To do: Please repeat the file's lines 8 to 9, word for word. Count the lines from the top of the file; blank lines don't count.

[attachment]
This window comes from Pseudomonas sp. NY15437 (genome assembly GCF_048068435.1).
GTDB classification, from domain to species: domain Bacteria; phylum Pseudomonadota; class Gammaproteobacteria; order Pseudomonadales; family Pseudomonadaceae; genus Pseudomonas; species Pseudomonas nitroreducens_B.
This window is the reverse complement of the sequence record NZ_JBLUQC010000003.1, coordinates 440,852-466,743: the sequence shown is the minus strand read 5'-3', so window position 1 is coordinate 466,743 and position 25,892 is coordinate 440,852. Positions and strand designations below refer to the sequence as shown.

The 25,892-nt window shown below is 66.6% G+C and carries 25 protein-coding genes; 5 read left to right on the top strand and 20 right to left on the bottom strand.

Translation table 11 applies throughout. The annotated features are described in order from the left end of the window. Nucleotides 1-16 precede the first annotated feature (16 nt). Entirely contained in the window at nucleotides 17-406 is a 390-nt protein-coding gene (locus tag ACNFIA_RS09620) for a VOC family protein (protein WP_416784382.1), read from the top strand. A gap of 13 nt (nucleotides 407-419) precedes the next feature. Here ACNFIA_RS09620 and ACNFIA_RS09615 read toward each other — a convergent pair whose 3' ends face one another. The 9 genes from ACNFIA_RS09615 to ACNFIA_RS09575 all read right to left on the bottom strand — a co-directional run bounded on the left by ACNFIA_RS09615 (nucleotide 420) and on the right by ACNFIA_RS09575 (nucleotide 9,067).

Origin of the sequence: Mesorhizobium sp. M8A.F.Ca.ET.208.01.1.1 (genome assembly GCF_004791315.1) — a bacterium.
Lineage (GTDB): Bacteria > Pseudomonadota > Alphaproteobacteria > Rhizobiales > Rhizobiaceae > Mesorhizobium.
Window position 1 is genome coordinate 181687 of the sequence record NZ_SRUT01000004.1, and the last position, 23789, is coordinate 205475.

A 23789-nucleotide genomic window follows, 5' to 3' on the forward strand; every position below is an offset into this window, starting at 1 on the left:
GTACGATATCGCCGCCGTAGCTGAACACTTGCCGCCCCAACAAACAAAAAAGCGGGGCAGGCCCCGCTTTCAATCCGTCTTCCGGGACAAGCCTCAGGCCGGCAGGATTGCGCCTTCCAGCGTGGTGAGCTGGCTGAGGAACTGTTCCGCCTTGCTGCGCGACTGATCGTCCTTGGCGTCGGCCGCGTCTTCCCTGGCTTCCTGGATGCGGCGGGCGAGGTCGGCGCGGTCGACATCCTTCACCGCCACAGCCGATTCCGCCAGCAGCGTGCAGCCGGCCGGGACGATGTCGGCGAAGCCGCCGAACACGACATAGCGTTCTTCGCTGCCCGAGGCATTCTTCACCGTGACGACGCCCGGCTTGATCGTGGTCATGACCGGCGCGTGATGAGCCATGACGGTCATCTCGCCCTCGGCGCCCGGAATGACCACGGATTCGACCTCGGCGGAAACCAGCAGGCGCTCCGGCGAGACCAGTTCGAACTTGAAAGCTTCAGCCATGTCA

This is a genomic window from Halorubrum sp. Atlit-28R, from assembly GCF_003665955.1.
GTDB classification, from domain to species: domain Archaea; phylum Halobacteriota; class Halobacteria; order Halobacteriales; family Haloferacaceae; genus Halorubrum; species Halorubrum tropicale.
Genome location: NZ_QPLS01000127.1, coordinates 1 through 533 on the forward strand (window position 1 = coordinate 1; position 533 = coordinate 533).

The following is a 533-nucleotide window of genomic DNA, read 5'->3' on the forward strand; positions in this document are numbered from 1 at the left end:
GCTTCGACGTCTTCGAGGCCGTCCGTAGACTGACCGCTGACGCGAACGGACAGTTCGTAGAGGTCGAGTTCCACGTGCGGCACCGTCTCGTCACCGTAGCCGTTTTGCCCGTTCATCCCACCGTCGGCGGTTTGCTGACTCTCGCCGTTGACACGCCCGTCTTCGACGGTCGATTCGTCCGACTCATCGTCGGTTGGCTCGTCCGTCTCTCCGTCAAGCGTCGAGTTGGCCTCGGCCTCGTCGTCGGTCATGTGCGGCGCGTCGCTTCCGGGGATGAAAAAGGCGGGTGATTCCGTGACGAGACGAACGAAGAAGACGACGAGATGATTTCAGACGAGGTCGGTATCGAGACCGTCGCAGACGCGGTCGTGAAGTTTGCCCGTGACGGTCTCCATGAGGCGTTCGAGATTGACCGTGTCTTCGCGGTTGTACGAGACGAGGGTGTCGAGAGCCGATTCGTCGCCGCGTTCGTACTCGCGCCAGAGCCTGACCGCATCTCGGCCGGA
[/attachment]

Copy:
Window position 1 is genome coordinate 181687 of the sequence record NZ_SRUT01000004.1, and the last position, 23789, is coordinate 205475.

A 23789-nucleotide genomic window follows, 5' to 3' on the forward strand; every position below is an offset into this window, starting at 1 on the left: